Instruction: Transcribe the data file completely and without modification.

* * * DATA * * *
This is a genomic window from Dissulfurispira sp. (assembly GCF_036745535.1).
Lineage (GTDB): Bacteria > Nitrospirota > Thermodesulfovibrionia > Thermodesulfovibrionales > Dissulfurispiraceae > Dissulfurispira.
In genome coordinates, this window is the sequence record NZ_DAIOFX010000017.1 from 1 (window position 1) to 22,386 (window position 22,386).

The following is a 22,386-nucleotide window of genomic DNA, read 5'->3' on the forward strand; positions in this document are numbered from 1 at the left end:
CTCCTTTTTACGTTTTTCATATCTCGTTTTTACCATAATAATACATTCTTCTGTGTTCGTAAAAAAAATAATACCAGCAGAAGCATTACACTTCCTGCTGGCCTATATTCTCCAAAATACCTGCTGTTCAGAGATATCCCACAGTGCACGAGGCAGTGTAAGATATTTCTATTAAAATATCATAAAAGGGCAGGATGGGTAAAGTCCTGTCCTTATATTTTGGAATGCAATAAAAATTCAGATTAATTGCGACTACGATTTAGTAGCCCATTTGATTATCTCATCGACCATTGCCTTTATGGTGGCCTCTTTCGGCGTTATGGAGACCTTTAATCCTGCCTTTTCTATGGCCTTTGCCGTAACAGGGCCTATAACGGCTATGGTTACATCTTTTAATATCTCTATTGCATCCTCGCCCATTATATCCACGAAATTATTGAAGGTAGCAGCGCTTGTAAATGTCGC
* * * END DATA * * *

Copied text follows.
This is a genomic window from Dissulfurispira sp. (assembly GCF_036745535.1).
Lineage (GTDB): Bacteria > Nitrospirota > Thermodesulfovibrionia > Thermodesulfovibrionales > Dissulfurispiraceae > Dissulfurispira.
In genome coordinates, this window is the sequence record NZ_DAIOFX010000017.1 from 1 (window position 1) to 22,386 (window position 22,386).

The following is a 22,386-nucleotide window of genomic DNA, read 5'->3' on the forward strand; positions in this document are numbered from 1 at the left end:
CTCCTTTTTACGTTTTTCATATCTCGTTTTTACCATAATAATACATTCTTCTGTGTTCGTAAAAAAAATAATACCAGCAGAAGCATTACACTTCCTGCTGGCCTATATTCTCCAAAATACCTGCTGTTCAGAGATATCCCACAGTGCACGAGGCAGTGTAAGATATTTCTATTAAAATATCATAAAAGGGCAGGATGGGTAAAGTCCTGTCCTTATATTTTGGAATGCAATAAAAATTCAGATTAATTGCGACTACGATTTAGTAGCCCATTTGATTATCTCATCGACCATTGCCTTTATGGTGGCCTCTTTCGGCGTTATGGAGACCTTTAATCCTGCCTTTTCTATGGCCTTTGCCGTAACAGGGCCTATAACGGCTATGGTTACATCTTTTAATATCTCTATTGCATCCTCGCCCATTATATCCACGAAATTATTGAAGGTAGCAGCGCTTGTAAATGTCGC